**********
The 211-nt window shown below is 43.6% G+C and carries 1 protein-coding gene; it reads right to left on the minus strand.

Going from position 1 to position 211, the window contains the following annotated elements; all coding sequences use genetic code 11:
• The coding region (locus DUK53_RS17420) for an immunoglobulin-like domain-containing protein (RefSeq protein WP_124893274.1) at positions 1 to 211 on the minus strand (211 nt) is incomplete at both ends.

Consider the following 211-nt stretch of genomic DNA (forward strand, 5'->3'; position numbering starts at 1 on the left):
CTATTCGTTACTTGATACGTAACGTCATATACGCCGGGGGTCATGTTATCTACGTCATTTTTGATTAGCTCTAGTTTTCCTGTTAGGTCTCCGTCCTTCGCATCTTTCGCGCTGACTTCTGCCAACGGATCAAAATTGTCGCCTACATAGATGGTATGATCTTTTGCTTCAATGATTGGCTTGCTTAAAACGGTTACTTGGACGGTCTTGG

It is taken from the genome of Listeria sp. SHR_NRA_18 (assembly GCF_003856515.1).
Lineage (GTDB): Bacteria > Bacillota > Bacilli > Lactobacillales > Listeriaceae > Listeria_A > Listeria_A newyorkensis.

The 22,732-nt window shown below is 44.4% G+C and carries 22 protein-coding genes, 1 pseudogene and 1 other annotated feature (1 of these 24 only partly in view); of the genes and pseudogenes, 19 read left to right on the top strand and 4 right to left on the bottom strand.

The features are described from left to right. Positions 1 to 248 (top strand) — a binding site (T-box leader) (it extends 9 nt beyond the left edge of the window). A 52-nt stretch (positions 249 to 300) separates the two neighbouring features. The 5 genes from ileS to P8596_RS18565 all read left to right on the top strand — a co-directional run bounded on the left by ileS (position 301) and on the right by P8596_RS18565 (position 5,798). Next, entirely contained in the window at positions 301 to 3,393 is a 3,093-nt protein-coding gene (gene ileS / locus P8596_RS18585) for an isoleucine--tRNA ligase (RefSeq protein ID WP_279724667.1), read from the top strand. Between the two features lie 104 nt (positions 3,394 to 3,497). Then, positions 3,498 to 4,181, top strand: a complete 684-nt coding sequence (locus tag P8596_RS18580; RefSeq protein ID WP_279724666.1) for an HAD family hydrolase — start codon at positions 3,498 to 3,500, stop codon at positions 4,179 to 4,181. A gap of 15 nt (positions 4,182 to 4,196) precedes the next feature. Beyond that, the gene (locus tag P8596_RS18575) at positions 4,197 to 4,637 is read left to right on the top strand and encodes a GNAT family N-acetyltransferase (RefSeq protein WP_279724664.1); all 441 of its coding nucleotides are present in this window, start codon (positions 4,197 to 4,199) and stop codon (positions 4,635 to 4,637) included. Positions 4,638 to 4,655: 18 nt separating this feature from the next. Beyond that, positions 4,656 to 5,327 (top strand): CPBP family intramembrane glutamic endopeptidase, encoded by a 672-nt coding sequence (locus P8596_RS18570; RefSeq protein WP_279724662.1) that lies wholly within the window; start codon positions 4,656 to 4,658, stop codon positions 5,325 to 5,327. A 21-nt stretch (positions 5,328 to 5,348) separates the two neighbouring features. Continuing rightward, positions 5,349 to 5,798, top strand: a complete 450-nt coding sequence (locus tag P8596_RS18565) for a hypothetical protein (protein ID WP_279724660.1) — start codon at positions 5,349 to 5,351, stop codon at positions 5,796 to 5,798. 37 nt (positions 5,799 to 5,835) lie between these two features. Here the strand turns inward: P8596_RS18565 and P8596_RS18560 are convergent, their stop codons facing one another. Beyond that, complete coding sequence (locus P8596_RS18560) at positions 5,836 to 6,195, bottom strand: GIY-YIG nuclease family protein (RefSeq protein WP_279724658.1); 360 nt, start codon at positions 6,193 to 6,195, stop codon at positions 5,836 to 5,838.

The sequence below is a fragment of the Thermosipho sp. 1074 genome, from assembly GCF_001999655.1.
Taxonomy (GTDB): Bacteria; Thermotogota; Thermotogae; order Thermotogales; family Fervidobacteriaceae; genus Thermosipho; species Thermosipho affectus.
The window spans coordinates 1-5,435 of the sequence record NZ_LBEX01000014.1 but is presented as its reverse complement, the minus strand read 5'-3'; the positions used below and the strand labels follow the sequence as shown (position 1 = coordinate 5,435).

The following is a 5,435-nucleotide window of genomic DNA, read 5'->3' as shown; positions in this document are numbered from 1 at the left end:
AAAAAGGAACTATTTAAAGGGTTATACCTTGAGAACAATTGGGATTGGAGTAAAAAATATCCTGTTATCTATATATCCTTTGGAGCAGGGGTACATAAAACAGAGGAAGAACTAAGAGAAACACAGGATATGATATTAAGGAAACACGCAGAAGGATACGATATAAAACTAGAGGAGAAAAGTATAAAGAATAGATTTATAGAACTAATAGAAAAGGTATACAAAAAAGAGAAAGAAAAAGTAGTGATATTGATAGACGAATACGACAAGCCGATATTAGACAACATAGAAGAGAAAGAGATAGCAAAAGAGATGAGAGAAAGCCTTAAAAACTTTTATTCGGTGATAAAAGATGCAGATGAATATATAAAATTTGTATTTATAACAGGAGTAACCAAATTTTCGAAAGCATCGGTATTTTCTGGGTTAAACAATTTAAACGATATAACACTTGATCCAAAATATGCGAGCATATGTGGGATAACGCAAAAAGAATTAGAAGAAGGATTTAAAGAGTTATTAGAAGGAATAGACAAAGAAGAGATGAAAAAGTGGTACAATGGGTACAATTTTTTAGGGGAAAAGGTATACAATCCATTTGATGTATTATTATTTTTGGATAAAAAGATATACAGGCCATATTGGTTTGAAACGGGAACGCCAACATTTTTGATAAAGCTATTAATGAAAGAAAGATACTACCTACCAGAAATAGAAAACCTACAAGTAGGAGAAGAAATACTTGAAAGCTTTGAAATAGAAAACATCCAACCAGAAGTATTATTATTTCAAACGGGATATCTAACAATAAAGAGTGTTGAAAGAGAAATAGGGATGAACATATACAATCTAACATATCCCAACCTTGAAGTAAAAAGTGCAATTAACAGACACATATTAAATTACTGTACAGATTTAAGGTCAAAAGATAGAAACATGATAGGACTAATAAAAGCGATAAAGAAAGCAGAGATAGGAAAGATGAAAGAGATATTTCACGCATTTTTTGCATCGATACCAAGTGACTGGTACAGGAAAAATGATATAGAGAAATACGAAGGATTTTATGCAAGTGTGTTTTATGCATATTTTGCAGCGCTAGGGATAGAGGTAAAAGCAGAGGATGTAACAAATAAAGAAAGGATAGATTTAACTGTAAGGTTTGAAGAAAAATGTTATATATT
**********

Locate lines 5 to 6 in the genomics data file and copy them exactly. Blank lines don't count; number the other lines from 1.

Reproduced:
CTATTCGTTACTTGATACGTAACGTCATATACGCCGGGGGTCATGTTATCTACGTCATTTTTGATTAGCTCTAGTTTTCCTGTTAGGTCTCCGTCCTTCGCATCTTTCGCGCTGACTTCTGCCAACGGATCAAAATTGTCGCCTACATAGATGGTATGATCTTTTGCTTCAATGATTGGCTTGCTTAAAACGGTTACTTGGACGGTCTTGG

It is taken from the genome of Listeria sp. SHR_NRA_18 (assembly GCF_003856515.1).